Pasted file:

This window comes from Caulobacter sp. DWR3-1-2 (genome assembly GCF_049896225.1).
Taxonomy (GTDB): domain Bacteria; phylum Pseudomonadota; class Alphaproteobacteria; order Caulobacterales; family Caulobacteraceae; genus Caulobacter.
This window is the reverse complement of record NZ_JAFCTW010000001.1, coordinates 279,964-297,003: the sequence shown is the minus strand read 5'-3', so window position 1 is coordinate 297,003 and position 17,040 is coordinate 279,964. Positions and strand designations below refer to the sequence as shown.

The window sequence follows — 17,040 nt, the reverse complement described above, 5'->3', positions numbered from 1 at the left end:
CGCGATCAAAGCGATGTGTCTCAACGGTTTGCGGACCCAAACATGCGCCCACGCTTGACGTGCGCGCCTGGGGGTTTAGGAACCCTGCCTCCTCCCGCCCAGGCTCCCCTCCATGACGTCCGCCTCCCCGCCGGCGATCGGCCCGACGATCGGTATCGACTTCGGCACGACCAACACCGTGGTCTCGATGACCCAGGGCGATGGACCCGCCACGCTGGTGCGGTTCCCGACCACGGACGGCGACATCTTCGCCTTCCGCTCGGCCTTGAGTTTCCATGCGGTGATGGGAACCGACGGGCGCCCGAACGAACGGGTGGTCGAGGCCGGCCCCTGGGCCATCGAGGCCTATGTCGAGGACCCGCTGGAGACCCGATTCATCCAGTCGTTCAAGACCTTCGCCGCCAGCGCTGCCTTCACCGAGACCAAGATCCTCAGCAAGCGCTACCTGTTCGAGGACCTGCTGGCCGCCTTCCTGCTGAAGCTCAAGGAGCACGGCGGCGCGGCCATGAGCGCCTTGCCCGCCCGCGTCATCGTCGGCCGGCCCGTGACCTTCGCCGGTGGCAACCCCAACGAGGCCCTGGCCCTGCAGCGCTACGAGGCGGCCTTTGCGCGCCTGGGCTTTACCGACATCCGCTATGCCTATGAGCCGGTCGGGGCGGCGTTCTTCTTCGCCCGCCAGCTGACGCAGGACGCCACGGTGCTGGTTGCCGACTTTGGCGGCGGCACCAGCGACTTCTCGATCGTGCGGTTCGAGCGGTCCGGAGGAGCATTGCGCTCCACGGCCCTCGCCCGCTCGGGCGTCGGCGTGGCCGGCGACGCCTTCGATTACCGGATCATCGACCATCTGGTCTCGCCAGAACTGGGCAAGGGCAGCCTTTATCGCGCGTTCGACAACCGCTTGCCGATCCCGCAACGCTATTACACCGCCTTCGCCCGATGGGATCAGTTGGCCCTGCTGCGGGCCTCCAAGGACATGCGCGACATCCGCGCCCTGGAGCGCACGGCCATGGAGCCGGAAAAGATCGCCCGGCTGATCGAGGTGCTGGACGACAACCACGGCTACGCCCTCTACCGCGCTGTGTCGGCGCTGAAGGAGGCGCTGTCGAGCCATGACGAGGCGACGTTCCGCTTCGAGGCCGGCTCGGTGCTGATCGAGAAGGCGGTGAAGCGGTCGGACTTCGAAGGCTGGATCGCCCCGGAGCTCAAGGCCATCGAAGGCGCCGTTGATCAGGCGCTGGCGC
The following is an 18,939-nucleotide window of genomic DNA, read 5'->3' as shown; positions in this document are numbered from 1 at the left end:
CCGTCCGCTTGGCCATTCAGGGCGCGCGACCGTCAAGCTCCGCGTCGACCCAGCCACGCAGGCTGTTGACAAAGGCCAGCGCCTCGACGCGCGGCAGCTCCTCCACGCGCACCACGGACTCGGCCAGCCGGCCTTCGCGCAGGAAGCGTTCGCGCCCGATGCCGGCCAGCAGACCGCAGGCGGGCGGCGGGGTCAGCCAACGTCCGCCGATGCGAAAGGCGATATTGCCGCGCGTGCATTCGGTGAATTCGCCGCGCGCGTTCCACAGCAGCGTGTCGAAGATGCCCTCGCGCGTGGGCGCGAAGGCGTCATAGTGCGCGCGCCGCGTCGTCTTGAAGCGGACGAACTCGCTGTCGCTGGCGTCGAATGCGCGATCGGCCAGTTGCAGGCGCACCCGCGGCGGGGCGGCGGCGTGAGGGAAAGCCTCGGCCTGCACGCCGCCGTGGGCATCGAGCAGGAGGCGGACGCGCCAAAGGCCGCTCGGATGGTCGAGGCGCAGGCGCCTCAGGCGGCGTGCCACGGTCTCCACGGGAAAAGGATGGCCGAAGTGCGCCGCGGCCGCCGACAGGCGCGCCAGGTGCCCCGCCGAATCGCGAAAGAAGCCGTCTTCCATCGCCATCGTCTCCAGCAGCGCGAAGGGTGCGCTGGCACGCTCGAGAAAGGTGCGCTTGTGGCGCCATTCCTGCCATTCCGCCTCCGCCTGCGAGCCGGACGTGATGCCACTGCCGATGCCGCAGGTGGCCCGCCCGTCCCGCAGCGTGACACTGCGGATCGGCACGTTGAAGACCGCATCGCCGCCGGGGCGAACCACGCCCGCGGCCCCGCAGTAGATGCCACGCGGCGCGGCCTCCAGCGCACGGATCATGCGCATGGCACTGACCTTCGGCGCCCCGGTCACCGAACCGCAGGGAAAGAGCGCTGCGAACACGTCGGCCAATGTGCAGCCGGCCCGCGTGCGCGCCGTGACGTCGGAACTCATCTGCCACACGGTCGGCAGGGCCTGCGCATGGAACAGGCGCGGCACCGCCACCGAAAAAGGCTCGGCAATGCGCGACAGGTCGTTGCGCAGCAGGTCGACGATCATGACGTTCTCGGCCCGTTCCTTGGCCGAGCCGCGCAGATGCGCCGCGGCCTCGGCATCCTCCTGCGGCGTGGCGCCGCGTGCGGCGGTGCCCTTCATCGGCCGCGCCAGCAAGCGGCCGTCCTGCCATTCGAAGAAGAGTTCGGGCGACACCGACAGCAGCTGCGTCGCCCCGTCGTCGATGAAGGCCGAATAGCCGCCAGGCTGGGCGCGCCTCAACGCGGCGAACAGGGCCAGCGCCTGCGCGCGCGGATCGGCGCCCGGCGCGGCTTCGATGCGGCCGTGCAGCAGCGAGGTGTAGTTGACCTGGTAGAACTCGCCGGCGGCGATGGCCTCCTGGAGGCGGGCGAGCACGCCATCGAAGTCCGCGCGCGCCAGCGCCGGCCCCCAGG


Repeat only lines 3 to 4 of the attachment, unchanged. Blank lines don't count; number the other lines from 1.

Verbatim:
This window is the reverse complement of record NZ_JAFCTW010000001.1, coordinates 279,964-297,003: the sequence shown is the minus strand read 5'-3', so window position 1 is coordinate 297,003 and position 17,040 is coordinate 279,964. Positions and strand designations below refer to the sequence as shown.

The window sequence follows — 17,040 nt, the reverse complement described above, 5'->3', positions numbered from 1 at the left end: